Wondering about Wal-Mart

Earlier this week, the City Council approved a site plan for a new shopping center in East Albany.  This development proposal came to the City about a year ago and has gone through many changes since it first arrived.  Building location, traffic patterns, off-site improvements, and landscaping have all been adjusted to conform to city and state standards.  The process, from the developer’s perspective, has not been easy or quick.

Albany’s Development Code does not require a property owner to reveal who the user of a building will be after it is constructed.  The City regulates land uses but does not have the authority to exclude businesses by name.  Some communities have limited the size of commercial buildings which effectively keeps out companies that only locate in extremely large structures.  Albany’s City Council, like the overwhelming majority in the U.S., made a decision some years ago not to do this.

The Council heard testimony from a small number of citizens about the development in East Albany, with some speaking in favor of the project and several in opposition.  A few, but not all, who opposed the shopping center were concerned about the possibility of a Wal-Mart in Albany.  While the City Council can deny approval for reasons such as traffic congestion or infrastructure capacity, they cannot deny a proposal because they think the anchor tenant will be a Wal-Mart.  The argument about whether Wal-Mart is a force for good or evil in the world cannot be considered in a quasi-judicial land use proceeding if the local decision is expected to be upheld on appeal.

Recently, a developer met with staff about another proposed development.  Near the conclusion of the meeting, the developer said something to the effect that it was good to know that staff would be an advocate for the project.  I assured him that staff would not be an advocate.  Our role is to make as objective a determination as possible as to whether the project conforms to the requirements of the Development Code.  If it does, staff is obligated to recommend approval; and if it does not, we will recommend denial.  The large policy questions about whether development in general is good or bad need to be made by elected officials in close consultation with the community.  Unfortunately, when elected officials hold hearings to consider broad changes in the Development Code, very few people choose to attend.  People understand and relate to immediate development plans in their neighborhood.  Most of us have a more difficult time getting excited about zoning designations that may not occur on the ground for many years.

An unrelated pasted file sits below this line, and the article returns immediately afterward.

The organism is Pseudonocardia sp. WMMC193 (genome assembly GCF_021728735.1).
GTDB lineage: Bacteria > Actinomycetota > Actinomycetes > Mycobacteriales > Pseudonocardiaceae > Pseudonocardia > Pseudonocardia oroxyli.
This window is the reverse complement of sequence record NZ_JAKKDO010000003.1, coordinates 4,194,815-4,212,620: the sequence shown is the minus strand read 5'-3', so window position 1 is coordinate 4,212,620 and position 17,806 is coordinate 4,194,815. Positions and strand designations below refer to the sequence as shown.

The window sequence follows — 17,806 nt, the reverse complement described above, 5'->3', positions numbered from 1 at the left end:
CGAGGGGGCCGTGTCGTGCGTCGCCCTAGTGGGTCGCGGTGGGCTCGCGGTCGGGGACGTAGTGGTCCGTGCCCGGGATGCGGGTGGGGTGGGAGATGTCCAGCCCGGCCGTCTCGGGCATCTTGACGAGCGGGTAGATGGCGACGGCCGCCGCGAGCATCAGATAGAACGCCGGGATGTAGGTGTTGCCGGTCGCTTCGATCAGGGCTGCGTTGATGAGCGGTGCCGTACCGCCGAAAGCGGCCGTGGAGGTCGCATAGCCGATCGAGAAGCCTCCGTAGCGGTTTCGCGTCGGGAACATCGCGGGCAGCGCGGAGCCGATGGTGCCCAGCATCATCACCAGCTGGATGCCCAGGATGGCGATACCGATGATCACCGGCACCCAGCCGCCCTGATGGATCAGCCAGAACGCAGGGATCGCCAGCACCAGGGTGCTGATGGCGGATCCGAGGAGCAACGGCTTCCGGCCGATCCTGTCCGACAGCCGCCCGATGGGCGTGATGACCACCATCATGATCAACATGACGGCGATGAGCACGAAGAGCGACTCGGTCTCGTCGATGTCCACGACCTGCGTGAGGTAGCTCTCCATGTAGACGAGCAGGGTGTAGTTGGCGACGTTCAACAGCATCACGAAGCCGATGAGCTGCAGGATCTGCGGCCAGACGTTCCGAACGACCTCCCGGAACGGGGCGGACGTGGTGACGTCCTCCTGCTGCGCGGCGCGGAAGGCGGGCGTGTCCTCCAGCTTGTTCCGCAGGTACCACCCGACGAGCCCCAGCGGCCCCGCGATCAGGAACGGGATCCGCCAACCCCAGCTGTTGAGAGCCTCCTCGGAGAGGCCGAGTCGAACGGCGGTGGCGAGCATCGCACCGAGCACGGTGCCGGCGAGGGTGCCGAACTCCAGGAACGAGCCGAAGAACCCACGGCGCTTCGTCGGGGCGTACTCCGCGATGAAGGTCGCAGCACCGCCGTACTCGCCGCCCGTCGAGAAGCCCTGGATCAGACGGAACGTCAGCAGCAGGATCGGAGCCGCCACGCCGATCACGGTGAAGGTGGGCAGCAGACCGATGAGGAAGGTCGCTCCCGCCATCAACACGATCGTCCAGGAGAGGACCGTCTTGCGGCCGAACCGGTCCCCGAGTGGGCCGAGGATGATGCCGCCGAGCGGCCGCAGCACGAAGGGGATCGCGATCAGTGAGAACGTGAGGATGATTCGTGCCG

I do not know if the new development in East Albany will include a Wal-Mart, but there’s a good possibility that it will.  I do know that the development will meet the requirements of the Albany Development Code and the Oregon Department of Transportation.  If Albany residents feel that the Code is too permissive, or too restrictive for that matter, then that message needs to be delivered to the City Council for their consideration.